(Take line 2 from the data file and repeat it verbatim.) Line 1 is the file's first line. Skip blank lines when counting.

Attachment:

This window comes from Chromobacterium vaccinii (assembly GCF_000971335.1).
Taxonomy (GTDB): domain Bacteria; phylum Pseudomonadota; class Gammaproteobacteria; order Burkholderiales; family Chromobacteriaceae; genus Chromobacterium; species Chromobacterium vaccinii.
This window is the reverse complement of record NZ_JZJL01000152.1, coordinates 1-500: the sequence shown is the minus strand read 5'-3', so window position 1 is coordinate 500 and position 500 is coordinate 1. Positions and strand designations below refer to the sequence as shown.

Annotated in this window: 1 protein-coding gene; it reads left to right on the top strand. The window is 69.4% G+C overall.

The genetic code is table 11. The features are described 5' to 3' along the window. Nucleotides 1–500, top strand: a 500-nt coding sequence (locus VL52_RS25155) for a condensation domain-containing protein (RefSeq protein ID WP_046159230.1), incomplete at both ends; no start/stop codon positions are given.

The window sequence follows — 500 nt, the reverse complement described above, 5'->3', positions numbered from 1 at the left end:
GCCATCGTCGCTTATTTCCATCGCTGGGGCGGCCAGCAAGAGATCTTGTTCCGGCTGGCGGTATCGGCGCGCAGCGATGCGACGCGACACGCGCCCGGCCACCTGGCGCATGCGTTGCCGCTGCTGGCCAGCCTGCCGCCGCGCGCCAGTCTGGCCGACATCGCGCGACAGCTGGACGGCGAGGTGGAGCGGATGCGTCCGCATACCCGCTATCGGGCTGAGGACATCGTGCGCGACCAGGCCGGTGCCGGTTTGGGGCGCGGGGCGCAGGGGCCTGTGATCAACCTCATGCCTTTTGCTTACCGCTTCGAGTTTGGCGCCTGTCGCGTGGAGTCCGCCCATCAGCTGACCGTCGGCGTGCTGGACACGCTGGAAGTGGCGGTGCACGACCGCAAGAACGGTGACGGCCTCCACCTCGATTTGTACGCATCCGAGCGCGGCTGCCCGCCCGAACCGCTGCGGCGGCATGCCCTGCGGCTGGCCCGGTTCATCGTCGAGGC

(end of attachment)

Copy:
Taxonomy (GTDB): domain Bacteria; phylum Pseudomonadota; class Gammaproteobacteria; order Burkholderiales; family Chromobacteriaceae; genus Chromobacterium; species Chromobacterium vaccinii.